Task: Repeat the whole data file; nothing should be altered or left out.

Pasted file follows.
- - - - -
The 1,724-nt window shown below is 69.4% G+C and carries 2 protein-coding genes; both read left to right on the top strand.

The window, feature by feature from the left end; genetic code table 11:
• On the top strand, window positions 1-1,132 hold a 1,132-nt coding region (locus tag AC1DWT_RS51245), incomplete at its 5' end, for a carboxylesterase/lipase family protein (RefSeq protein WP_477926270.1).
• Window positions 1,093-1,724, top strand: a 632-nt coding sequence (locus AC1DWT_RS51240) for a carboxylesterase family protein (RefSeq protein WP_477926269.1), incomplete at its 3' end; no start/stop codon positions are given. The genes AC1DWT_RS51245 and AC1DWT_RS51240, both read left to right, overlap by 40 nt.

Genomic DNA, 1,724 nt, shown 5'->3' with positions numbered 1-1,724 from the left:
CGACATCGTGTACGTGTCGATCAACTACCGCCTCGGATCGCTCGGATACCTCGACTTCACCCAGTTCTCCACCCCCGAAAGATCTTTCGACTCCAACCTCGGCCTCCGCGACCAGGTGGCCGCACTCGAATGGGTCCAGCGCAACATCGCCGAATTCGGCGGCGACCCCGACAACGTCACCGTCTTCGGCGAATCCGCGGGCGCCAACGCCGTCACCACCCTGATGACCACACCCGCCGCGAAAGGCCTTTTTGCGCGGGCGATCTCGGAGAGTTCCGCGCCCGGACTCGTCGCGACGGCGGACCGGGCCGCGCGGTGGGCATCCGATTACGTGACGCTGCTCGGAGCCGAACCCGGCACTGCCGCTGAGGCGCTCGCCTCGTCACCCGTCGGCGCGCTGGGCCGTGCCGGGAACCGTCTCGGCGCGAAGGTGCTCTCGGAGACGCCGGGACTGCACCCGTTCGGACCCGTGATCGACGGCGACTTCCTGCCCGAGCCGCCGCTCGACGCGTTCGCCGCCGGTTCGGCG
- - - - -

The 1,724-nt window shown below is 69.4% G+C and carries 2 protein-coding genes; both read left to right on the top strand.

The window, feature by feature from the left end; genetic code table 11:
• On the top strand, window positions 1-1,132 hold a 1,132-nt coding region (locus tag AC1DWT_RS51245), incomplete at its 5' end, for a carboxylesterase/lipase family protein (RefSeq protein WP_477926270.1).
• Window positions 1,093-1,724, top strand: a 632-nt coding sequence (locus AC1DWT_RS51240) for a carboxylesterase family protein (RefSeq protein WP_477926269.1), incomplete at its 3' end; no start/stop codon positions are given. The genes AC1DWT_RS51245 and AC1DWT_RS51240, both read left to right, overlap by 40 nt.

Genomic DNA, 1,724 nt, shown 5'->3' with positions numbered 1-1,724 from the left:
CGACATCGTGTACGTGTCGATCAACTACCGCCTCGGATCGCTCGGATACCTCGACTTCACCCAGTTCTCCACCCCCGAAAGATCTTTCGACTCCAACCTCGGCCTCCGCGACCAGGTGGCCGCACTCGAATGGGTCCAGCGCAACATCGCCGAATTCGGCGGCGACCCCGACAACGTCACCGTCTTCGGCGAATCCGCGGGCGCCAACGCCGTCACCACCCTGATGACCACACCCGCCGCGAAAGGCCTTTTTGCGCGGGCGATCTCGGAGAGTTCCGCGCCCGGACTCGTCGCGACGGCGGACCGGGCCGCGCGGTGGGCATCCGATTACGTGACGCTGCTCGGAGCCGAACCCGGCACTGCCGCTGAGGCGCTCGCCTCGTCACCCGTCGGCGCGCTGGGCCGTGCCGGGAACCGTCTCGGCGCGAAGGTGCTCTCGGAGACGCCGGGACTGCACCCGTTCGGACCCGTGATCGACGGCGACTTCCTGCCCGAGCCGCCGCTCGACGCGTTCGCCGCCGGTTCGGCG